Looking forward to the breathy flutter of wings
I couldn’t remember where I’d gotten a sheet of neon orange construction paper, but it again proved my theory that if you save something long enough, you’ll eventually find a use for it.
The message on the sign seemed pretty clear, but it needed a little something.
I pulled the top off the Sharpie and added an arrow, pointing up.
I tore four strips off a roll of duct tape and added them to the corners of the sign; with all due respect, Scotch tape, you’re not up to the challenge.
I left through the back door and walked up the driveway, pausing at the corner of the house to listen: tires hummed on the highway. A dog barked -- probably the schnauzer on the next block.
The chirping was always there these days. It started before sunrise and continued until well after dark.
There was no sign of her, but I knew she wasn’t far away. She was never far away.
I hoped the neighbors weren’t watching.
I ran around the front of the house, reached the top of the three-step landing in one big leap and used the heel of my hand to mash the duct tape to the siding, midway between the mailbox and the porch light; not since "Mission: Impossible" had an operation been planned in greater detail.
There was the airy sound of wings and something brushed my left ear like a whisper.
I jumped from the top step and retreated to the safety of the sidewalk.
The sign wasn’t perfectly straight, but I wasn’t going to fix it:
BEWARE OF BIRD!
The arrow pointed toward a light fixture that held a pale yellow bulb, which made after-hours visitors look jaundiced.
The robin’s nest was wedged into a narrow gap between the fixture and the side of the house. Mother Robin was perched on the edge of the nest with a morsel she’d pulled out of the front lawn.
The chirping reached a crescendo.
I’d caught glimpses of the robins flying past the front window for several days, and thought that they’d found a sheltered spot in the overgrown arborvitae that flanked the front door. The chirping began two weeks later.
I found the egg shell and the nest mostly by accident; the front door is used almost exclusively by my left arm, which reaches out to collect the day’s mail from the box mounted to the side of the house. I spotted the egg shell,a shade of blue that is one of Mother Nature’s more glorious successes, on the edge of the Welcome mat, and stepped out to pick it up. And when I straightened up to examine the shell, I came eye-to-eye with Mother Robin, who was sitting on her brood in a crown-shaped grass-and-twig nest atop the light fixture, watching me with a wary, protective glare that said "This spot is mine."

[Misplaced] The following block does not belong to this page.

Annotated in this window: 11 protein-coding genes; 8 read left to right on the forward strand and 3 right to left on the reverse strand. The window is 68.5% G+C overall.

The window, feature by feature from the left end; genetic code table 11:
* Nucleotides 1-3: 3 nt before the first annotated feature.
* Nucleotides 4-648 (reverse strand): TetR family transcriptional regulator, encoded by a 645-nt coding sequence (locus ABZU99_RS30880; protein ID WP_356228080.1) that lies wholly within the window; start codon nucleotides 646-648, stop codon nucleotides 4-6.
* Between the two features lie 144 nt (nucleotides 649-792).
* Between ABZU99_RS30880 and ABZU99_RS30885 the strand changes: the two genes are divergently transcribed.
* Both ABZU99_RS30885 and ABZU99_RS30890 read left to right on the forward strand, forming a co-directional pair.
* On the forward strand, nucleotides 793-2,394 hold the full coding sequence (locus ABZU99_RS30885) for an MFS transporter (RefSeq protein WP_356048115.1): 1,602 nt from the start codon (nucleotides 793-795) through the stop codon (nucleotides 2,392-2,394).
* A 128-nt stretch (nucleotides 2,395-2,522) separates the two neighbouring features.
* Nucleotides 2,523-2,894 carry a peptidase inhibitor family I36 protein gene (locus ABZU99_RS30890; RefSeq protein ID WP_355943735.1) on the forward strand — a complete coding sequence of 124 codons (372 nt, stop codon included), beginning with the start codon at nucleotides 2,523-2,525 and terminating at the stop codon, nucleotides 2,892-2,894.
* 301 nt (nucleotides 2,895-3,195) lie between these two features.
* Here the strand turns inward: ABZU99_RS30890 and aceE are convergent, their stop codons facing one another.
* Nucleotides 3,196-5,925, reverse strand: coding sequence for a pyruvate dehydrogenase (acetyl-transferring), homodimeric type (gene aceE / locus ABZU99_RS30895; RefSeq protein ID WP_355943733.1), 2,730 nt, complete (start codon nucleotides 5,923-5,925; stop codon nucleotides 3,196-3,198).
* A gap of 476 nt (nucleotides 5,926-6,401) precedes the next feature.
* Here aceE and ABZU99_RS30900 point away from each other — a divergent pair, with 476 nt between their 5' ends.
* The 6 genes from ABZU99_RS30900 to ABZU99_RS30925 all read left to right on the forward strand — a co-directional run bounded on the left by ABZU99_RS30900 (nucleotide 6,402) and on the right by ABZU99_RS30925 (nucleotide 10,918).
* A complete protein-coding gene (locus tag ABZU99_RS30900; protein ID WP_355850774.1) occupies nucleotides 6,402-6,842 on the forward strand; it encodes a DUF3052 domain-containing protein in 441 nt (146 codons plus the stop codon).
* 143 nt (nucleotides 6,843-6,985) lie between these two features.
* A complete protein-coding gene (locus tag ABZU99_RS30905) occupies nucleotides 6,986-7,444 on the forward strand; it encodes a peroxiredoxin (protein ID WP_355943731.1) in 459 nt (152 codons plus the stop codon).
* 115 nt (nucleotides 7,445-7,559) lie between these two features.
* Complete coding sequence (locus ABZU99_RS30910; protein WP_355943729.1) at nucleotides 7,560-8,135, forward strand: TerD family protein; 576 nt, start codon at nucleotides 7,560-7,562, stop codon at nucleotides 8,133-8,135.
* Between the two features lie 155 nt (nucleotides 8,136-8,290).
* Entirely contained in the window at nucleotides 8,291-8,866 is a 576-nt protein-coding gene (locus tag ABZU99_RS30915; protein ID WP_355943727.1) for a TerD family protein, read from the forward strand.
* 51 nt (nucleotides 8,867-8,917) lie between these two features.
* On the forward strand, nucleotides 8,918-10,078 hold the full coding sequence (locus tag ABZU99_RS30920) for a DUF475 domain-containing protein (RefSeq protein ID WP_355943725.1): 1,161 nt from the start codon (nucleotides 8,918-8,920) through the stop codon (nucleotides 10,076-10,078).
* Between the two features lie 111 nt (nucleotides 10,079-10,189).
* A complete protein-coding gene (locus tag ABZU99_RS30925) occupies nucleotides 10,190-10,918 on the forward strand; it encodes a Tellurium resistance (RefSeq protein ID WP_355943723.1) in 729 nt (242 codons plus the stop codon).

I wasn’t about to argue.
The neon orange sign happened on the day I reached out for the mail at the same time Mother Robin arrived with lunch for her nestlings and we nearly had a Hitchcockian encounter at the front door.
Mr. Mailman, you’ve been warned.
I began to look forward to the sound of the baby robins’ chirping and the breathy flutter of wings as Mother Robin flew to and from the nest. I would leave the windows cracked slightly, even on cooler nights when I would have ordinarily kept them closed tightly, to better let the morning wake-up call into the house.
We found that we could co-exist; if I stood quietly at the corner of the house, mama would let me watch her feed her babies, four hungry mouths clamoring for part of whatever squirming delicacy she’d brought them this time.
More than once I shooed neighborhood cats off the front porch.
Each day the babies looked bigger, even from the distance Mama Robin allowed me, and soon the nest seemed impossibly small.
Then, the sounds stopped. The morning song, the brush of wings, gone.
I waited for two days before stealing a close-up peek into the nest; it was empty, except for a few wispy feathers and one tiny fragment of shell in robin’s egg blue.
I peeled the sign off the side of the house and tucked it into a drawer in the kitchen.
Save it, the theory goes, because eventually you’ll find a use for it.
Hopefully, again next spring.